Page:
Belated Honeymoon To The Black Hills – Fifty Plus Going On Fifteen

When my bride and I were married in 1987, we immediately left for New London Connecticut after the wedding since I was on military orders from San Diego. Renee’s brother traveled with us since he could not find a well-paying job in North Dakota had just graduated high school, so the trip was not very romantic.

It was our plan to go on a honeymoon after we arrived in Connecticut but between pets, kids, submarines, tenders, retirement, civilian careers, etc, we never enjoyed a honeymoon. We went on vacations, weekend trips, day trips, and dates but never punched that ticket.

Our 25th anniversary occurred in 2012 and we planned to enjoy a belated honeymoon. Unluckily, I was advanced to SVP of Field Service during this same timeframe, so we held off on a honeymoon again.

After I left my job in 2016, we decided we were going to enjoy our belated honeymoon, but our budget would not allow us to travel to St. Thomas or Hawaii, so we decided to go tent camping and UTVing in the South Dakota Black Hills.

Renee planned the trip and licensed the UTV, so we could travel on the trails, logging roads, and highways legally. We took off without the kids and dogs for a week-long adventure in God’s country.

We arrived in Deadwood South Dakota and located the campground we were staying at. We unloaded the UTV from the trailer, set up the tent, and inflated the air mattresses.

There were a few hours before dusk, so we started running the logging roads and trails towards Mount Custer. We passed open fields, pastures, abandoned farms, and forest areas that were cut long ago.

Traveling around a corner at about 20 miles per hour (MPH) with the afternoon sun in our eyes, we hit a large rut in the road and I heard a loud scream from Renee.

We stopped immediately, and it was obvious that the seat belt dislocated Renee’s shoulder. I walked over to her side of the UTV and popped it back into the socket. Renee can be a tough old bird at times.

BH TrailsRenee Next To UTV All Good As New

We traveled on a skinny trail that wound around Mount Washington that started out about ten (10) feet wide at the bottom and ended up no more than five (5) feet wide at the top. The UTV is 50 inches wide and the drop off was 100 plus feet so we took our time until we arrived at the summit.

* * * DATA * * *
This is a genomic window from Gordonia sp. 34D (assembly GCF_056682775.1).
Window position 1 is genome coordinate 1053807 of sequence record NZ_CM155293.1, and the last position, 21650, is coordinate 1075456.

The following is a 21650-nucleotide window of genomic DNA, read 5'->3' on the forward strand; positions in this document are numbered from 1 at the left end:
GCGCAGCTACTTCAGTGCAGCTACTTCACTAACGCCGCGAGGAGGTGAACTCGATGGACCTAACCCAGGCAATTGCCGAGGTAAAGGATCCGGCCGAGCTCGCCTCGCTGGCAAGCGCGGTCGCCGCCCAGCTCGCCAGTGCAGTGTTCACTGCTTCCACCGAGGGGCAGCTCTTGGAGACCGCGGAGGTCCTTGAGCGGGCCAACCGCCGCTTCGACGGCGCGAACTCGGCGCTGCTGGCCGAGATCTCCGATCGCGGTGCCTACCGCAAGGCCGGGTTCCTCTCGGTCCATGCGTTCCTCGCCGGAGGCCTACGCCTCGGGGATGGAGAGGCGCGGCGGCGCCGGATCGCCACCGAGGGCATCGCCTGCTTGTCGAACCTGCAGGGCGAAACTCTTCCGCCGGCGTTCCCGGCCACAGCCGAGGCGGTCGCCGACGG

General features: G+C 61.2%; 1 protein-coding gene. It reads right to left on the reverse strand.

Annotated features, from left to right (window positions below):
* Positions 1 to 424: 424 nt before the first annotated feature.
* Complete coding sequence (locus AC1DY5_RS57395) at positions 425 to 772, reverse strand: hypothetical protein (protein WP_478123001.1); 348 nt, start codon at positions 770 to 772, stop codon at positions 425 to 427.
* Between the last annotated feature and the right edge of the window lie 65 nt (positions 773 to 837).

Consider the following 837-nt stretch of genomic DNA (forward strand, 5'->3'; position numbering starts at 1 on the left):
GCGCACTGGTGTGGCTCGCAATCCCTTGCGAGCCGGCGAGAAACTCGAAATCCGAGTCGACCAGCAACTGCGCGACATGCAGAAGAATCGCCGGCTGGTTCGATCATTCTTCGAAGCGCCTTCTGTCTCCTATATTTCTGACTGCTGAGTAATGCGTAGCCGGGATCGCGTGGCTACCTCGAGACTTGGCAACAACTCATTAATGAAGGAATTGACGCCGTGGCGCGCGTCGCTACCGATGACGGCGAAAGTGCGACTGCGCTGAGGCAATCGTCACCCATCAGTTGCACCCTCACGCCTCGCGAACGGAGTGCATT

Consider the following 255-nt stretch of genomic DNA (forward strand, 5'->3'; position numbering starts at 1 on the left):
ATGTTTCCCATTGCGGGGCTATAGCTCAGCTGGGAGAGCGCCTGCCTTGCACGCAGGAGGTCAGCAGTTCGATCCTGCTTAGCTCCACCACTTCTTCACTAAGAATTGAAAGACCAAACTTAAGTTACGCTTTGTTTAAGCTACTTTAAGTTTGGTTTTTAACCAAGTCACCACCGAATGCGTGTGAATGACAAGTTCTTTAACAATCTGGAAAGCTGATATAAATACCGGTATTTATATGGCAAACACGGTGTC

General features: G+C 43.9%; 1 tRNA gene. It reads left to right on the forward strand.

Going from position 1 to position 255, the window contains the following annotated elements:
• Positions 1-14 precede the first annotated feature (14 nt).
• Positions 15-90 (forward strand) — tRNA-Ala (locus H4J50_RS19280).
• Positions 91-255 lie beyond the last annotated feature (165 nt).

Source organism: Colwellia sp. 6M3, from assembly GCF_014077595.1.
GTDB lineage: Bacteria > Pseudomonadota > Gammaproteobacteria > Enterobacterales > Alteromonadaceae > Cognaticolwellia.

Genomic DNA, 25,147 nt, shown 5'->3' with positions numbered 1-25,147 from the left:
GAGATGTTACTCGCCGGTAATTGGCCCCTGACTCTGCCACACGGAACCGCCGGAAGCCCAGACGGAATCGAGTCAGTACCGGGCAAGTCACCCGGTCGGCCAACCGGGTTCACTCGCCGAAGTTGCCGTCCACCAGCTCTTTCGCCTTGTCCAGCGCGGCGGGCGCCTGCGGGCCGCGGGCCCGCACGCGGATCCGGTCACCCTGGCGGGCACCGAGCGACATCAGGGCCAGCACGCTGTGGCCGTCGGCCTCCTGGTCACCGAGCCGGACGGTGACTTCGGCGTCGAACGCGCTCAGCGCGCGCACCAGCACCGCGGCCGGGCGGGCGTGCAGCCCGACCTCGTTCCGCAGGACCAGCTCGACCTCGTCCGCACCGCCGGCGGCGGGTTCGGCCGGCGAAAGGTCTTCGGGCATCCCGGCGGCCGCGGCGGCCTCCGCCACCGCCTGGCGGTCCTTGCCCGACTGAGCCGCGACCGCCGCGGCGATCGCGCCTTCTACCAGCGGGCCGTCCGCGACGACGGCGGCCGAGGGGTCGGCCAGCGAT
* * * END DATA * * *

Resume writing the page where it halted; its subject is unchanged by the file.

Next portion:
The view at the top of Mount Custer was inspiring and after taking in the beginning of dusk, we crept back down the trail and returned to camp to eat supper (dinner), finish setting up camp and start a fire to keep us warm.

Mt CusterMount Custer Half Way Up

Early the next morning, we were awakened to the sound of cows mooing. We slowly climbed out of the tent realizing that tent camping was much harder when you are fifty plus going on fifteen, but we would tough it out.

The sun was just breaking the eastern horizon and to our surprise, there was a herd of cattle in campground grazing on the campground grass and leaving organic landmines for unsuspecting patrons to enjoy.

As if that was not enough, cowboys’ road into the campground to herd the cattle back into the pasture they had escaped from. The trip had started out interesting.

CowThe Leader Of The Pack

We cleaned up, ate a light breakfast, and verified Renee’s shoulder was okay before we took off to ride trails and logging roads in the national forest.

During the next eight (8) hours, we put on roughly 100 hard miles climbing mountains, traveling through canyons, sitting by high mountain lakes, hiking stream beds, and enjoying a cold lunch that was perfect for God’s country.

Mounain LakeMountain Lake

That evening, we returned to camp and treated ourselves to supper at the small café at the lodge with a cold Coors. I would not travel twelve (12) hours to eat at the café again but I would enjoy the backroads of the Black Hills.

The next morning, we rolled off the air mattresses again (a little slower on day 2) and we were not greeted by a herd of cattle but instead by a few deer.

We ate breakfast and broke up the camp loading the UTV and all camping gear on the trailer. We were on the road by 8 AM to our next honeymoon destination, Medora, North Dakota.